Choi: Every day, once I step inside the office, I start with looking at today’s line up. The news line-up is decided by three main decision makers: the producers, executive producers, and the desk. Since this news program is not a domestic program but delivered to different audiences around the world, we are very cautious in choosing our news items because there might be topics foreign audiences aren’t aware of. In addition, the international news program goes on air once a day and since there is no guarantee that we will be doing follow up stories of what happened the previous day, we have to consider reporting on stories that interest foreign audiences.
   After I look at the line-up, I then look at related reports on the particular topic. Although there is actually no need to go through this step, by doing so, I not only gain a deeper understanding of the story but also the different perspectives on the issue. This helps me when I need to write the lead of the news report, which is the next thing I do after this process.
   Then we have editors. For my program, we have two video editors who I check the audio as well as the video footage with. In this process, I read out my lead so that the editors can know when to show certain pictures and footages. Lastly, I get my makeup done, head into rehearsals and then go into recording.
However, this routine depends on what news program you’re involved in. I’m also responsible for presenting international news affairs to the Korean audience. This is completely different because it is a live show. Writing the script is similar in terms of working closely to the editor and figuring out what graphics go with certain words in the script. But on a live show, there is no turning back once you have made a mistake. You have to be ready to cover it up on the spot, which is very thrilling. Ultimately, different anchors have different procedures on how they work throughout the day depending on the news program.

 

Annals: I’ve noticed that there were camera crews, producers and reporters that help in creating one 15 minute news video. What is the dynamics like within the team?
Choi: Surprisingly, I think that the most important role or the decision maker is actually the producer. I was a news producer myself before I was a news presenter. It’s almost like an orchestra; on average there are probably 20 to 30 people working for a single TV program. This includes the audio director and the lighting director as well. In the studio, there are hundreds of lights and depending on where you stand and what angle you’re standing at, there are different sets of lights that the lighting director turn on just for you. Camera crews of course are on the sets and there also will be around two or more assistant directors. Usually when I’m presenting my leads and the actual news report, the producer is constantly giving direction to the camera directors and the audio director and basically conducting the whole team. It is really a team effort and even though I’m the only one standing in front of the camera, I never feel like I’m the only one getting the spotlight. Overall, depending on what kind of roles you have within the team, different responsibilities follow.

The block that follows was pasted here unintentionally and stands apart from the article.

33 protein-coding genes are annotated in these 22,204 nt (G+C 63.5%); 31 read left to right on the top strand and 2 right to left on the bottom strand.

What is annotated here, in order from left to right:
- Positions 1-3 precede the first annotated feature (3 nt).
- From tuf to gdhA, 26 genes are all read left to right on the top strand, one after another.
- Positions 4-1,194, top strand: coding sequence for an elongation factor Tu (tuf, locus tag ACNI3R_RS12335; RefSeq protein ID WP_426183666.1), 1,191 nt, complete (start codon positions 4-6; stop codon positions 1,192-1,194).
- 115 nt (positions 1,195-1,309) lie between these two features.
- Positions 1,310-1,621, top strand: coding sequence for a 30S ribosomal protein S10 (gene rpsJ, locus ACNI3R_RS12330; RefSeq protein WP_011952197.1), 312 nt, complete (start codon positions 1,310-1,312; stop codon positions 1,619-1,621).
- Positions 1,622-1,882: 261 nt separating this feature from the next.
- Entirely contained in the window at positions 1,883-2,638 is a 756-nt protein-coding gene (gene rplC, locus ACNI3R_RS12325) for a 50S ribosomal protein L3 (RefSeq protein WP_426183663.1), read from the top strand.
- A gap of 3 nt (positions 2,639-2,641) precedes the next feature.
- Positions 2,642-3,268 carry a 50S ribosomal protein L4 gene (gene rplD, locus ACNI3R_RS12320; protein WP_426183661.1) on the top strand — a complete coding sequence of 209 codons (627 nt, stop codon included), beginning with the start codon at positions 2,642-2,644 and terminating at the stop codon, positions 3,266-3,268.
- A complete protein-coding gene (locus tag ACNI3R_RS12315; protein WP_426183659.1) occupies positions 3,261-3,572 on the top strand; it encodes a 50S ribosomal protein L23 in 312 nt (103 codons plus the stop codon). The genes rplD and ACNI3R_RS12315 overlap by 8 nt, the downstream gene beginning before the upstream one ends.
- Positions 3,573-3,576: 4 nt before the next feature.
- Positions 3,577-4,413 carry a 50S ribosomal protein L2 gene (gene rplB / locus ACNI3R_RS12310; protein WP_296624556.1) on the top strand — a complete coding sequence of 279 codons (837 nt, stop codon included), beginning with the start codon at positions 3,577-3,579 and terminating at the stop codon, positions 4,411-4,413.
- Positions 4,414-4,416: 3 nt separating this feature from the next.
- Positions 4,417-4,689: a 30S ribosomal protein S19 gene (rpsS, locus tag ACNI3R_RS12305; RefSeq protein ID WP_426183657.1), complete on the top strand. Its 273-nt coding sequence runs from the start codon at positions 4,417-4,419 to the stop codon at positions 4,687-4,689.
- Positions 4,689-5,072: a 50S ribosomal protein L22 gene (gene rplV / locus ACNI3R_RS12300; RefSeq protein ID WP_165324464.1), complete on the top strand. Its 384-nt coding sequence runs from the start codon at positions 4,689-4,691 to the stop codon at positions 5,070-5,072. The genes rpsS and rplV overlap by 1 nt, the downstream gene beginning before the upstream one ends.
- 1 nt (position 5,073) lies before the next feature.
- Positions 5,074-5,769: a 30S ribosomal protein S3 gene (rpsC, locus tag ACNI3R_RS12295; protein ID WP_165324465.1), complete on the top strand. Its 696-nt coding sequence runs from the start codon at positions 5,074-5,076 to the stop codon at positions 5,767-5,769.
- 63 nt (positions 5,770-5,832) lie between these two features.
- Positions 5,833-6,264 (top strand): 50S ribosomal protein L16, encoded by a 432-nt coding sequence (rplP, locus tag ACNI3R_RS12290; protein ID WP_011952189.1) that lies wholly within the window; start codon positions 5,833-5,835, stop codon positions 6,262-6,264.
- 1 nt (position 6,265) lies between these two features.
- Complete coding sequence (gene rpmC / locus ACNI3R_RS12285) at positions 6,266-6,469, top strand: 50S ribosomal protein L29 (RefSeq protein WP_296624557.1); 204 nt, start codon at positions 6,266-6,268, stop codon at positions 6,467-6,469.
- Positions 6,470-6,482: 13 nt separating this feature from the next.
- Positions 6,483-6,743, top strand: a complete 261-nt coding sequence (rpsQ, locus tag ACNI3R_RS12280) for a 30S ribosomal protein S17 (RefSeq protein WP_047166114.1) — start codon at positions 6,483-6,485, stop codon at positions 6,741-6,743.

Annals: You mentioned you were a news producer. What motivated you to become a news anchor and how different is the workload between the two?
Choi: I have to say that producers work longer hours and are basically responsible for every last detail of a news report. If there is a mistake with the subtitles, graphics, footage, or the information news anchors give, it is always the producer’s responsibility. Being a news anchor, I found it attractive that you’re not really speaking out your own opinion or as a matter of fact not even really talking about a certain opinion, but instead just presenting facts. When I was working as a news producer there was a lot of pressure in trying to lead a team as I had to meet with numerous people while also giving orders to veteran camera directors. To be honest, I was a little shy in meeting people face to face because I was not used to expressing how I felt, which is why the job of a news anchor was more suitable for me. For news anchors, there is always a set script and all of the wording is clear as well. I’ve also wanted to deliver the news through my own language and share news stories with my voice. While working as a news producer, I also had the experience of observing news anchors, announcers, and TV reporters, which allowed me to feel more comfortable and familiar when I became a news anchor later on.

 

Annals: Considering that you work both as an English and Korean news anchor, what is the biggest difference between those two roles?